The effects of physical activity on the knees of patients with osteoarthritis (OA) have been debated among experts for years. Some claim that exercise can promote knee OA, and others suggest that it has a protective effect. A team of researchers in Australia decided to use magnetic resonance imaging (MRI) to evaluate the effects of exercise on the knees of 257 healthy adults between the ages of 50 and 79 years with no past history of knee injury or OA.
The patients were recruited from the Melbourne Collaborative Cohort Study, an established communitybased research population. They all underwent MRI scans on their "dominant knee"—the one used on the first step when they start walking. They also were asked specific questions about their exercise and walking habits and about routine activities at home and work to determine their levels of physical activity 6 months and then 7 days prior to the start of the study.
The MRI results enabled the researchers to assess the effects of exercise on the patients' knee cartilage, including any defects or loss of volume, which are linked to worsening OA symptoms. The researchers found that both past and present vigorous physical activity was associated with an increase in cartilage volume without defects. Recent weight-bearing exercise also was related to increased cartilage volume and fewer defects. The findings were published in the October 2007 issue of Arthritis Care & Research.
Arthritis is the most frequent cause of disability in the United States, limiting the activities of nearly 19 million adults. According to a Centers for Disease Control and Prevention (CDC) study, work limitation due to arthritis in all working-age adults ranges from a low of 3.4% in Hawaii to a high of 15% in Kentucky. The study, "State-specific Prevalence of Arthritis-attributable Work Limitation (AAWL)—United States, 2003," was released in the CDC's Morbidity and Mortality Weekly Report (October 12, 2007).
The data cover adults aged 18 to 64 years in all 50 states, the District of Columbia, and US territories. The study examined all working-age adults in each state who experience work limitations due to arthritis and was conducted using self-reported data from the 2003 Behavioral Risk Factor Surveillance System survey.
The prevalence of AAWL ranged from 25.1% in Nevada to 51.3% in Kentucky. Variations across states may be related to differences in prevalence of arthritis across states or to the predominance in some states of certain occupations that can worsen arthritic symptoms, such as mining, manufacturing, and agriculture.
Patients who suffer from rheumatoid arthritis (RA) are always on the lookout for ways to relieve their painful symptoms. A recent study has shown that an ancient method of contemplation is helping some patients find relief.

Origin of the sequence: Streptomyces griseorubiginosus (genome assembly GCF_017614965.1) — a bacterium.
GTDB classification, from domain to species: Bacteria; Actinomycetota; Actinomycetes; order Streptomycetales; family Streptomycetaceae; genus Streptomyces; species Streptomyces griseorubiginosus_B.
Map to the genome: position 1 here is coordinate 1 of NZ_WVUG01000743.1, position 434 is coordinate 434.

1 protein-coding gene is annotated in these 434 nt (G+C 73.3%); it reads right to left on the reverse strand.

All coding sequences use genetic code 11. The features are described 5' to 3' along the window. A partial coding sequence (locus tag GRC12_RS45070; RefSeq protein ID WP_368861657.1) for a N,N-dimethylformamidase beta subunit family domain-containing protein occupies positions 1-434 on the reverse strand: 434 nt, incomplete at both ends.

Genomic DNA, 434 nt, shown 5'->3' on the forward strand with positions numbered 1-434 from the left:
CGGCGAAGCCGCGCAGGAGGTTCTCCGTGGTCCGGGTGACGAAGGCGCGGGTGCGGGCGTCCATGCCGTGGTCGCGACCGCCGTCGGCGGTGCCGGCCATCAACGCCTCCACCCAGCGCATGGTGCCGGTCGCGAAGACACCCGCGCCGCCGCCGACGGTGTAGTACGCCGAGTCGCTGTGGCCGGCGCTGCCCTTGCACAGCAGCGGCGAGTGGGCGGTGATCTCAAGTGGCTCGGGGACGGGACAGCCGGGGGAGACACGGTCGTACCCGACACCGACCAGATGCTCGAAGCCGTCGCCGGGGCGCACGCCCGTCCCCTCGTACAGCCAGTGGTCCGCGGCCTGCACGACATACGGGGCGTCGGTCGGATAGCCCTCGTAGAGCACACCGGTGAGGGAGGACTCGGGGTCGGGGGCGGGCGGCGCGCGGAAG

Researchers at the University of Maryland School of Medicine set out to determine the effect of meditation therapy on various manifestations of RA, including depressive symptoms, psychological distress, and disease activity. The researchers looked at participants in the Mindfulness-Based Stress Reduction (MBSR) program at the University of Massachusetts Medical School and studied 63 adult patients with RA (average age 54 years) with no past history of psychiatric illness or other chronic pain disorders. Thirty-one patients took part in intensive MBSR therapy for a total of 12 weeks.
Researchers compared symptoms among those who participated in the therapy and those who did not, at baseline, 2 months, and 6 months. Those who underwent the therapy were found to have continued benefits at 6 months. The therapy had no physical effect on RA disease activity, however. The findings were published in the October 2007 issue of Arthritis Care & Research.
Researchers in the United States and Sweden have found a genetic region that is linked to a patient's increased risk of developing rheumatoid arthritis (RA). The US study involved 908 blood samples from RA patients involved in the North American Rheumatoid Arthritis Consortium and samples from 1282 patients without the disease. The Swedish researchers compared 676 samples from patients enrolled in the Swedish Epidemiological Investigation of Rheumatoid Arthritis with those from 673 controls.
The samples were analyzed for small differences in DNA distributed throughout a person's genetic code that might lead to a common factor in RA patients. Both groups of investigators found a region of chromosome 9 containing 2 genes relevant to chronic inflammation. The results were published in the New England Journal of Medicine (September 27, 2007).
F A S T F A C T : Smoking doubles the risk of developing rheumatoid arthritis.
One study linked multiple pregnancies to an increased risk of developing atrial fibrillation later in life, and another investigated the association between premature delivery and cardiovascular disease.
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